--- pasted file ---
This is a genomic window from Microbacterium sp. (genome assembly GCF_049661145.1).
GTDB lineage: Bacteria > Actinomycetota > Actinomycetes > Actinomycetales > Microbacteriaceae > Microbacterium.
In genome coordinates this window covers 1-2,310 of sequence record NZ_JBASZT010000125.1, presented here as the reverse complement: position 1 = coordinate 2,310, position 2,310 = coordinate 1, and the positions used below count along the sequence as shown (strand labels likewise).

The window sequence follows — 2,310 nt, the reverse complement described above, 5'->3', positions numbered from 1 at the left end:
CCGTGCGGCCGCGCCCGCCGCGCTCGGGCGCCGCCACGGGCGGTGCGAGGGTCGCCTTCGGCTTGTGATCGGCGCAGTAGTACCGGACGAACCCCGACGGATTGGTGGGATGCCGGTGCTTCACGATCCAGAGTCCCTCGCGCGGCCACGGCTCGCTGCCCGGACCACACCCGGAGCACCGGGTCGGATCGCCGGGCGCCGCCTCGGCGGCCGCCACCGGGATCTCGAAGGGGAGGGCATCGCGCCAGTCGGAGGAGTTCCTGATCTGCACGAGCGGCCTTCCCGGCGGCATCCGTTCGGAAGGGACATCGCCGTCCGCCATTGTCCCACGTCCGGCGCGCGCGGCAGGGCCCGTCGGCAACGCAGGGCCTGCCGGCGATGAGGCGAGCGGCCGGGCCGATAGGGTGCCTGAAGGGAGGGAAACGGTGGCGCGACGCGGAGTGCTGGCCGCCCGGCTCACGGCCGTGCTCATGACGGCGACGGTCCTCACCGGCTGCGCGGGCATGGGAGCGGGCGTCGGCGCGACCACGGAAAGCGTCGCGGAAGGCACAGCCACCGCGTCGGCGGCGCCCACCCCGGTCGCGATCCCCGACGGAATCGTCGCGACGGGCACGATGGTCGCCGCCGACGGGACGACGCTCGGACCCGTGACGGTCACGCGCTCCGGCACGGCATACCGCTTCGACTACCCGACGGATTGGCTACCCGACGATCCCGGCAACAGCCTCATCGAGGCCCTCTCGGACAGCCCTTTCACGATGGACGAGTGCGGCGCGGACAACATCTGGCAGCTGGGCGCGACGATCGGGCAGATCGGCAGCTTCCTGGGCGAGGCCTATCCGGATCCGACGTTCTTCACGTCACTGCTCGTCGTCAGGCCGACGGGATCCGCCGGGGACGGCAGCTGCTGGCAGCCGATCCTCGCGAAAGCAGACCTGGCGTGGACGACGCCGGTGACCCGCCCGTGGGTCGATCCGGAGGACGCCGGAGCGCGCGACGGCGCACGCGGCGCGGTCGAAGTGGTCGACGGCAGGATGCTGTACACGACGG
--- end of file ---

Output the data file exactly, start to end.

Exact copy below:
This is a genomic window from Microbacterium sp. (genome assembly GCF_049661145.1).
GTDB lineage: Bacteria > Actinomycetota > Actinomycetes > Actinomycetales > Microbacteriaceae > Microbacterium.
In genome coordinates this window covers 1-2,310 of sequence record NZ_JBASZT010000125.1, presented here as the reverse complement: position 1 = coordinate 2,310, position 2,310 = coordinate 1, and the positions used below count along the sequence as shown (strand labels likewise).

The window sequence follows — 2,310 nt, the reverse complement described above, 5'->3', positions numbered from 1 at the left end:
CCGTGCGGCCGCGCCCGCCGCGCTCGGGCGCCGCCACGGGCGGTGCGAGGGTCGCCTTCGGCTTGTGATCGGCGCAGTAGTACCGGACGAACCCCGACGGATTGGTGGGATGCCGGTGCTTCACGATCCAGAGTCCCTCGCGCGGCCACGGCTCGCTGCCCGGACCACACCCGGAGCACCGGGTCGGATCGCCGGGCGCCGCCTCGGCGGCCGCCACCGGGATCTCGAAGGGGAGGGCATCGCGCCAGTCGGAGGAGTTCCTGATCTGCACGAGCGGCCTTCCCGGCGGCATCCGTTCGGAAGGGACATCGCCGTCCGCCATTGTCCCACGTCCGGCGCGCGCGGCAGGGCCCGTCGGCAACGCAGGGCCTGCCGGCGATGAGGCGAGCGGCCGGGCCGATAGGGTGCCTGAAGGGAGGGAAACGGTGGCGCGACGCGGAGTGCTGGCCGCCCGGCTCACGGCCGTGCTCATGACGGCGACGGTCCTCACCGGCTGCGCGGGCATGGGAGCGGGCGTCGGCGCGACCACGGAAAGCGTCGCGGAAGGCACAGCCACCGCGTCGGCGGCGCCCACCCCGGTCGCGATCCCCGACGGAATCGTCGCGACGGGCACGATGGTCGCCGCCGACGGGACGACGCTCGGACCCGTGACGGTCACGCGCTCCGGCACGGCATACCGCTTCGACTACCCGACGGATTGGCTACCCGACGATCCCGGCAACAGCCTCATCGAGGCCCTCTCGGACAGCCCTTTCACGATGGACGAGTGCGGCGCGGACAACATCTGGCAGCTGGGCGCGACGATCGGGCAGATCGGCAGCTTCCTGGGCGAGGCCTATCCGGATCCGACGTTCTTCACGTCACTGCTCGTCGTCAGGCCGACGGGATCCGCCGGGGACGGCAGCTGCTGGCAGCCGATCCTCGCGAAAGCAGACCTGGCGTGGACGACGCCGGTGACCCGCCCGTGGGTCGATCCGGAGGACGCCGGAGCGCGCGACGGCGCACGCGGCGCGGTCGAAGTGGTCGACGGCAGGATGCTGTACACGACGG